Wednesday, 22 October 2008

Requiem @ 1305



image from: "Missing Figures," 2008

Opening Final Friday, October 31st, with a catered reception that evening from 6-11, is "Requiem," new work by Christopher Hoeting. The exhibition continues through November 22nd, with regular gallery hours from 11-3, Tuesday- Saturday.

Christopher Hoeting is a local artist working out of a studio in Brighton, in the west end of OTR. His recent work focuses on themes of loss, death, emptiness, and removal. His work is brilliantly executed through the use of negative and positive acrylic and resin transfers of imagery related to these themes, which are often very personal.
Through his process we sometimes get a negative, clean-but dissolved image that shows us a distorted scene from the past. Colors and figures are blurred and altered. Images overlap and often disappear on the surface. The positive transfers lay within heavy layers of acrylic and/or resin. The thick, almost skin-like masks that the dried layers leave are then mounted on canvas or panels. Hoeting often allows these think but translucent materials to be mounted in ways that allow light to pass through, revealing the density and complexity of the media and imagery. Some of the work derives directly from the actual pieces of material used, which the artist builds and layers in abstract and, relative to the majority of his work, simple sculptural paintings.
These different applications allow the viewer deeper insight into both Hoeting's process and the content of his work. The result is an entrancing mixture of recollections, dissections, and loose or lost feelings. The work is emotionally and materially captivating, a requiem, a song for something past that is very well tuned for this exhibition.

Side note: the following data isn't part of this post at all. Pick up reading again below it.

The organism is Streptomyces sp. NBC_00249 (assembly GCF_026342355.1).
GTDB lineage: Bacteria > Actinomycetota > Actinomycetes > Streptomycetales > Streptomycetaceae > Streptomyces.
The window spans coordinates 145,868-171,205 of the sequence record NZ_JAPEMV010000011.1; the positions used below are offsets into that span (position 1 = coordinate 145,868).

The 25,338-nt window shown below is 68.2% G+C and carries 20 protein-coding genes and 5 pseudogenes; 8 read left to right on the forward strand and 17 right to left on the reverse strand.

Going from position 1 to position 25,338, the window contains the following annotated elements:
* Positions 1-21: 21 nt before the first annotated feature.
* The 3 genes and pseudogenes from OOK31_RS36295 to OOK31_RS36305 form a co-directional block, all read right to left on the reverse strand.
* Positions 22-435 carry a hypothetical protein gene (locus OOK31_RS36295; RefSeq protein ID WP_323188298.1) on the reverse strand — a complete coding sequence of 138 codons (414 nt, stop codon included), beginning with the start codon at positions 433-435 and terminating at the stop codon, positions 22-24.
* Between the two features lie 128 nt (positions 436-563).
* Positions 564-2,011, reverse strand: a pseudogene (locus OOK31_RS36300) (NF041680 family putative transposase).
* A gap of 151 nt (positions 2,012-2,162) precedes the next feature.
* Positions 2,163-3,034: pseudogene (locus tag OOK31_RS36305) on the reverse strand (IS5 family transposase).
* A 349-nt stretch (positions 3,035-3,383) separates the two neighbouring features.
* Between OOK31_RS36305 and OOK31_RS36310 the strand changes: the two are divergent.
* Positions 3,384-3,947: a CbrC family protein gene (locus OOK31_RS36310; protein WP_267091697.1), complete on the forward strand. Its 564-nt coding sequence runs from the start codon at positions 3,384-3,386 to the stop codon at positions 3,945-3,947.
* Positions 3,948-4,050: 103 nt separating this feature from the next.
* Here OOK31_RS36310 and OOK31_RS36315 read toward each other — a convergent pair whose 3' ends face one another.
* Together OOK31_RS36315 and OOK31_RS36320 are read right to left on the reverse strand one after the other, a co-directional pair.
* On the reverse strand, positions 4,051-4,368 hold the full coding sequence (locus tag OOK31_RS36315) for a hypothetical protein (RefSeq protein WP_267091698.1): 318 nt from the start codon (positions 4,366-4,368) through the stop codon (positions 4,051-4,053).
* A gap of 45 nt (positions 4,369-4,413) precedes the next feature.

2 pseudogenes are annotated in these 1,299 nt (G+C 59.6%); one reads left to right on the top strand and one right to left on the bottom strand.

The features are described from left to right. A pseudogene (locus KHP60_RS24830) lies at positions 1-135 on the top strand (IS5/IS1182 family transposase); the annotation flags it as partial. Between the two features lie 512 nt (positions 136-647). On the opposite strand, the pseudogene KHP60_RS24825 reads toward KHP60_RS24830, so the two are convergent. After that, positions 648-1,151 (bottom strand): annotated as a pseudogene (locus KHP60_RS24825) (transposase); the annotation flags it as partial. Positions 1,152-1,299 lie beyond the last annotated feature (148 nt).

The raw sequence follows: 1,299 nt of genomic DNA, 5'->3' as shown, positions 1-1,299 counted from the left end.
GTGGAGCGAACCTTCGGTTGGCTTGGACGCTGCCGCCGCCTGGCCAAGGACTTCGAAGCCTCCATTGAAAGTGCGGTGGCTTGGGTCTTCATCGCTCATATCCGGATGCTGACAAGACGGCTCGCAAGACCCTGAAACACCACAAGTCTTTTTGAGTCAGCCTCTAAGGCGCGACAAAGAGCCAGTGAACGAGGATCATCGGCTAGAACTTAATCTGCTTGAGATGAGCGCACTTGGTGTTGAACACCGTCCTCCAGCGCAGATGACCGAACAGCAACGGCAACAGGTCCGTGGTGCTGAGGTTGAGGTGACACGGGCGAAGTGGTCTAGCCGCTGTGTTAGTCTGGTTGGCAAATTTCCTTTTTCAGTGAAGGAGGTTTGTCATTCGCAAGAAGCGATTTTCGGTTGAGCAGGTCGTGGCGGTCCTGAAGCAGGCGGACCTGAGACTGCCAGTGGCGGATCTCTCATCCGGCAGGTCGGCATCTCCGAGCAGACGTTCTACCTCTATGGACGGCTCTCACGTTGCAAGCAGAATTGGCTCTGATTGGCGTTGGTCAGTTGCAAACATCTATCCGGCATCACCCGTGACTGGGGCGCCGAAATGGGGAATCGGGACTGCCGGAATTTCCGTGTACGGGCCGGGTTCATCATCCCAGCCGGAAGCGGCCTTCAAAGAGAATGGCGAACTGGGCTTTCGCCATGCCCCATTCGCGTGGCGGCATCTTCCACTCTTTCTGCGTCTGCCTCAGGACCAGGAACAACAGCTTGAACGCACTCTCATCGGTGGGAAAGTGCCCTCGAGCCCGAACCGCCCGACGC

Please join us on Final Friday October 31st for a chance to meet the artist and see his work first! There will be plenty of autumnal treats and costumes are welcome!

The current exhibition, "Inherent," ends this Saturday, so if you haven't made it down yet you still have a few days!

Wednesday, 15 October 2008

Exhibition Opening: Drawn Objectives








Tuesday Night was the grand opening of the gallery and the opening of the drawn objectives exhibition. It was a great night with a really good turn out. Thanks to all who attended and especially to the exhibiting artists Adrian Lawson (Running), Polia Giannoulidis (Is this happiness?), Andrea Williams (Bust, Boobs, Bosom, Breasts) and Elliott Hughes (Darkside). The night was also a good opportunity to show the gallery to those who hadn't seen it and to inspire a little interest in some who might be interested in hiring it for a solo or small group show.

Tuesday, 7 October 2008

Michelle Kaskovich

Michelle Kaskovich was educated at the University of Nebraska-Lincoln and Aberdeen University, Scotland. After receiving her B.A. in Literature in 1995, she served for two years as a Peace Corps volunteer in the Russian Far East.

A published poet, she then served as editor of a community newspaper in San Diego, California until the birth of her first child in 2002. Michelle currently lives in Hawaii with her husband and three children.